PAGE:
January 2015

Temperatures
(all temperatures in degrees Celsius; all averages 1961 – 1990)

Mean daily maximum: 7.1
Difference from average: +1.3

Mean daily minimum: 1.4
Difference from average: +1.2

Mean air temperature: 4.3
Difference from average: +1.3

Absolute maximum: 13.3 (1st)

Absolute minimum: -3.2 (30th)

Mean grass minimum: -0.6

Absolute grass minimum: -6.9 (30th)

Number of ground frosts: 19

Number of air frosts: 13

Mean soil temperature at 30cm depth: 4.7

Mean soil temperature at 100cm depth: 6.9

Rainfall
(all totals in millimetres; all averages 1961 – 1990)

Total for the month: 46.6
Difference from average: -12.8

Percentage of the average: 79%

Wettest day: 9.0 (31st)

Number of rain days (>0.25mm): 14

Number of wet days (=> 1mm): 10

3-month total rainfall to 31st January: 137.6
Difference from average: -34.4

6-month rainfall total to 31st January: 273.6
Difference from average: -72.6

12-month rainfall total to 31st January: 588.4
Difference from average: -60.6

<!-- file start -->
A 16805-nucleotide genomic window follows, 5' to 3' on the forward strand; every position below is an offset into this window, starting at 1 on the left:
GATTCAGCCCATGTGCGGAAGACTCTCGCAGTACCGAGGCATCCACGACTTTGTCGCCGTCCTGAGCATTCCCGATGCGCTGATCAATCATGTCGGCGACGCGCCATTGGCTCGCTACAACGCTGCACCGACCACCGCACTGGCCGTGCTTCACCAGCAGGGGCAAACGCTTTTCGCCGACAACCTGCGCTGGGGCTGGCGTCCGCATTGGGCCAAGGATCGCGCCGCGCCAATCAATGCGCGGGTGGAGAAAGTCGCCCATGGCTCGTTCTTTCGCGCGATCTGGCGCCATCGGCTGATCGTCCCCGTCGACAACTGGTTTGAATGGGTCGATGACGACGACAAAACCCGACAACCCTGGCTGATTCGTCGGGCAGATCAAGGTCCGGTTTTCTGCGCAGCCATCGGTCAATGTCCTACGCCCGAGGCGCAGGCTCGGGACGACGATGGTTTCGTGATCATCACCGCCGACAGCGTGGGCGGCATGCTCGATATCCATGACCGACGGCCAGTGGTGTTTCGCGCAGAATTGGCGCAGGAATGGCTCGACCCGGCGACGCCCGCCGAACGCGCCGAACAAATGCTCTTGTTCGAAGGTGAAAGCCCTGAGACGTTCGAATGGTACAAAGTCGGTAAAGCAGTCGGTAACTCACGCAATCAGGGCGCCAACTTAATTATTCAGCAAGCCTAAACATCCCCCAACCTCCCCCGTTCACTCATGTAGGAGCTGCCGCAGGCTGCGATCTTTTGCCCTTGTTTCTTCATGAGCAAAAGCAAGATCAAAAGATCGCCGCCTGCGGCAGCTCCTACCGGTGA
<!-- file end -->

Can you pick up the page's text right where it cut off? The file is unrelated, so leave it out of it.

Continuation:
Humidity
(averages for 09:00 hours GMT)

Relative Humidity: 79%

Sunshine
(all averages 1961 – 1990)

Total for the month: 97.1 hours
Difference from average: +43.3

Percentage of the average: 180%

Mean daily sunshine: 3.1 hours
Difference from average: +1.4

Sunniest day: 7.2 hours (30th)

Number of days with no recorded sunshine: 1

Note that no observations were available for 18th January

ISSN1350-483

Comments on January 2015
Although January felt wintry, especially at the end of the month, it was in fact well above average temperature, helped by some very mild days in the first half of the month. It was cooler than last January but still equal 37th warmest in 167 years. With a maximum of 13.3°C, it must have been one of the warmest New Year’s Days ever. It was a dry month with a maximum daily total of only 9mm. Most significantly, this was the sunniest January at Durham since records began in 1882, beating the previous record holder 2007 by 3 hours. Interestingly, five of the sunniest Januaries at Durham have been this century.

Professor Tim Burt
Department of Geography
Durham University